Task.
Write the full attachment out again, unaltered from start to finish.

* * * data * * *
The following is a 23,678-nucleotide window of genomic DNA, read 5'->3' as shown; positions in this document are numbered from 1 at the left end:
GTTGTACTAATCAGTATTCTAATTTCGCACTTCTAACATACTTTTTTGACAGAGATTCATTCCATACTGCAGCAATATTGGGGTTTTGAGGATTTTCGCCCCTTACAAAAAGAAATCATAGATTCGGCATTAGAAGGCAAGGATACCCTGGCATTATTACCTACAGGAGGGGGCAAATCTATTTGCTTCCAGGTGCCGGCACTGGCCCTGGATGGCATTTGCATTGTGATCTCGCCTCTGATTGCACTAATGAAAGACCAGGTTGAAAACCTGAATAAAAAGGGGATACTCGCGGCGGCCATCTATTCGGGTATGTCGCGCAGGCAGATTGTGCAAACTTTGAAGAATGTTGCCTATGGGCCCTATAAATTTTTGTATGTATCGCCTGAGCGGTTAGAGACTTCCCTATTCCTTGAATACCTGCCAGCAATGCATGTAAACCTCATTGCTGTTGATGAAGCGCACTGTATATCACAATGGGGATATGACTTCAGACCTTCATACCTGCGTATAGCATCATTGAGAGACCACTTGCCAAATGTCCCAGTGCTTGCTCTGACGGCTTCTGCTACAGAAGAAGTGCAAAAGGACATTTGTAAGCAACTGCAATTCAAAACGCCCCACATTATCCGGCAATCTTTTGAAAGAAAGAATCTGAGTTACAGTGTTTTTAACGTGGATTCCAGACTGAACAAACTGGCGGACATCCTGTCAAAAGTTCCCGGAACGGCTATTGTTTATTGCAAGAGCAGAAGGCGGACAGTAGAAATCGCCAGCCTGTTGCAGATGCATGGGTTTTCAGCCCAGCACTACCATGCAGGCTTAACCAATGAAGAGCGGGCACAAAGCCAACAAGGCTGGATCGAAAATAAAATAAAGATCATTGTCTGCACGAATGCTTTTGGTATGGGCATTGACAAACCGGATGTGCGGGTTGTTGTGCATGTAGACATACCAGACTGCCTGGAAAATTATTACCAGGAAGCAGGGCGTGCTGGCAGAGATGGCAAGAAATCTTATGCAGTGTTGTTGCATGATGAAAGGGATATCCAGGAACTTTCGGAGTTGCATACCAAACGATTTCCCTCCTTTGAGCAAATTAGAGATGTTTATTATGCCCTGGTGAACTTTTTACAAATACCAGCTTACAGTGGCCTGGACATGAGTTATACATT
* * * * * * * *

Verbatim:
The following is a 23,678-nucleotide window of genomic DNA, read 5'->3' as shown; positions in this document are numbered from 1 at the left end:
GTTGTACTAATCAGTATTCTAATTTCGCACTTCTAACATACTTTTTTGACAGAGATTCATTCCATACTGCAGCAATATTGGGGTTTTGAGGATTTTCGCCCCTTACAAAAAGAAATCATAGATTCGGCATTAGAAGGCAAGGATACCCTGGCATTATTACCTACAGGAGGGGGCAAATCTATTTGCTTCCAGGTGCCGGCACTGGCCCTGGATGGCATTTGCATTGTGATCTCGCCTCTGATTGCACTAATGAAAGACCAGGTTGAAAACCTGAATAAAAAGGGGATACTCGCGGCGGCCATCTATTCGGGTATGTCGCGCAGGCAGATTGTGCAAACTTTGAAGAATGTTGCCTATGGGCCCTATAAATTTTTGTATGTATCGCCTGAGCGGTTAGAGACTTCCCTATTCCTTGAATACCTGCCAGCAATGCATGTAAACCTCATTGCTGTTGATGAAGCGCACTGTATATCACAATGGGGATATGACTTCAGACCTTCATACCTGCGTATAGCATCATTGAGAGACCACTTGCCAAATGTCCCAGTGCTTGCTCTGACGGCTTCTGCTACAGAAGAAGTGCAAAAGGACATTTGTAAGCAACTGCAATTCAAAACGCCCCACATTATCCGGCAATCTTTTGAAAGAAAGAATCTGAGTTACAGTGTTTTTAACGTGGATTCCAGACTGAACAAACTGGCGGACATCCTGTCAAAAGTTCCCGGAACGGCTATTGTTTATTGCAAGAGCAGAAGGCGGACAGTAGAAATCGCCAGCCTGTTGCAGATGCATGGGTTTTCAGCCCAGCACTACCATGCAGGCTTAACCAATGAAGAGCGGGCACAAAGCCAACAAGGCTGGATCGAAAATAAAATAAAGATCATTGTCTGCACGAATGCTTTTGGTATGGGCATTGACAAACCGGATGTGCGGGTTGTTGTGCATGTAGACATACCAGACTGCCTGGAAAATTATTACCAGGAAGCAGGGCGTGCTGGCAGAGATGGCAAGAAATCTTATGCAGTGTTGTTGCATGATGAAAGGGATATCCAGGAACTTTCGGAGTTGCATACCAAACGATTTCCCTCCTTTGAGCAAATTAGAGATGTTTATTATGCCCTGGTGAACTTTTTACAAATACCAGCTTACAGTGGCCTGGACATGAGTTATACATT